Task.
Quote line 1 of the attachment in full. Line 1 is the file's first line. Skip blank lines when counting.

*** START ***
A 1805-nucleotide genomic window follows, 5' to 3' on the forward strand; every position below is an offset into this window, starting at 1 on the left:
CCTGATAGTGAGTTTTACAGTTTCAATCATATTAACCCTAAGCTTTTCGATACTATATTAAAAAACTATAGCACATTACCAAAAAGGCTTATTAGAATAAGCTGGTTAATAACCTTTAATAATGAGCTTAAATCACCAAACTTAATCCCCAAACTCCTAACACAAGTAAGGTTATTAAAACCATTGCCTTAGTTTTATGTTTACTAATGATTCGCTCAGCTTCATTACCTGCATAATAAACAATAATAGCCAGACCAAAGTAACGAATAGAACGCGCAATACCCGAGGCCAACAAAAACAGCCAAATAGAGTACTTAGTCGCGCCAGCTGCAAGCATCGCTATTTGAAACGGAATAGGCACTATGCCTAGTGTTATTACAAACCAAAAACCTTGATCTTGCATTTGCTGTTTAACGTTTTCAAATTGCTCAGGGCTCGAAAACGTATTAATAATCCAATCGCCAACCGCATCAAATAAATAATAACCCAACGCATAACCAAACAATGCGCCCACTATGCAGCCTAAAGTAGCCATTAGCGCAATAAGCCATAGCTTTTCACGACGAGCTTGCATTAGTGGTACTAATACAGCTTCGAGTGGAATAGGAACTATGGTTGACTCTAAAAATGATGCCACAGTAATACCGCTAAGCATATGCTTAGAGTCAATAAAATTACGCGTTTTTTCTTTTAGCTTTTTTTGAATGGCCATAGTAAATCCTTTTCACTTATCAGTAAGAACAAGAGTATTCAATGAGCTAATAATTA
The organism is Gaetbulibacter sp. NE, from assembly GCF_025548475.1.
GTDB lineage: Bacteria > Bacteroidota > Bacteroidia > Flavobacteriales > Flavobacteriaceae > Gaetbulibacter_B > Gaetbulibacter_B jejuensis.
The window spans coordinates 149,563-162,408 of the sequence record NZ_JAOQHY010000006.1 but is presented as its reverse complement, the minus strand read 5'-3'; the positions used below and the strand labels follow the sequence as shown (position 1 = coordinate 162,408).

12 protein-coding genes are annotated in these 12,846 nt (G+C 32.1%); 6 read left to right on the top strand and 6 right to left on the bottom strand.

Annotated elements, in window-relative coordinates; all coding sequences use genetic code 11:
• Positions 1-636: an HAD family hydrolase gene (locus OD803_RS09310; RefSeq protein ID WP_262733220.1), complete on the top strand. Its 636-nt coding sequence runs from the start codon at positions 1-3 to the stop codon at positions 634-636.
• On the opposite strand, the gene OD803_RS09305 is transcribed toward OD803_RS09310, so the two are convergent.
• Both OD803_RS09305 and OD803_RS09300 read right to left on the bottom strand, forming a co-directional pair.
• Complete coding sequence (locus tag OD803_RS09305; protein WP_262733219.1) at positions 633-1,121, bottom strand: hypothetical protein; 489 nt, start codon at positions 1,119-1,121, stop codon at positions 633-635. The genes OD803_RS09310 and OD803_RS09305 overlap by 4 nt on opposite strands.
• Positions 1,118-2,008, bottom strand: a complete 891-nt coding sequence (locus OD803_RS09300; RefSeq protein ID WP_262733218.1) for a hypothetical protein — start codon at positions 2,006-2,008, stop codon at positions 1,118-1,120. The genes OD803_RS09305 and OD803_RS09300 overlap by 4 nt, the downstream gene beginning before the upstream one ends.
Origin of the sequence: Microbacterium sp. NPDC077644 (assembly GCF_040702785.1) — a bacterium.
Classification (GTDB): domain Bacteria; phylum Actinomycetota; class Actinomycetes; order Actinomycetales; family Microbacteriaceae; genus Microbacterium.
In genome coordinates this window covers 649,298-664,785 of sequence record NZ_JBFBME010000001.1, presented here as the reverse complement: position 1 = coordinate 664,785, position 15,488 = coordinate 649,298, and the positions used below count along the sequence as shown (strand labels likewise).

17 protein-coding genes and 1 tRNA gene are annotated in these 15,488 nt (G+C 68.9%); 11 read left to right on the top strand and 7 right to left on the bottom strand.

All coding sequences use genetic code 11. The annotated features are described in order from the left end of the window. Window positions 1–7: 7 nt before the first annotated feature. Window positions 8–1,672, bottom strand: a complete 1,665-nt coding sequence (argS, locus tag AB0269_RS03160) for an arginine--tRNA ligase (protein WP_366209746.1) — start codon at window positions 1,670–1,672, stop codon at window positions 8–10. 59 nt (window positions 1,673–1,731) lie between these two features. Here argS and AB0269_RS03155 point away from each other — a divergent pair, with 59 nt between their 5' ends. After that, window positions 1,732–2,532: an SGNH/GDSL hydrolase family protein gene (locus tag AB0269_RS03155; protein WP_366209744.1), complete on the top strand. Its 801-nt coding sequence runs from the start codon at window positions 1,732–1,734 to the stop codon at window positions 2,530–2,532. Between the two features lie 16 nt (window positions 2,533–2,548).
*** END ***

A 1805-nucleotide genomic window follows, 5' to 3' on the forward strand; every position below is an offset into this window, starting at 1 on the left: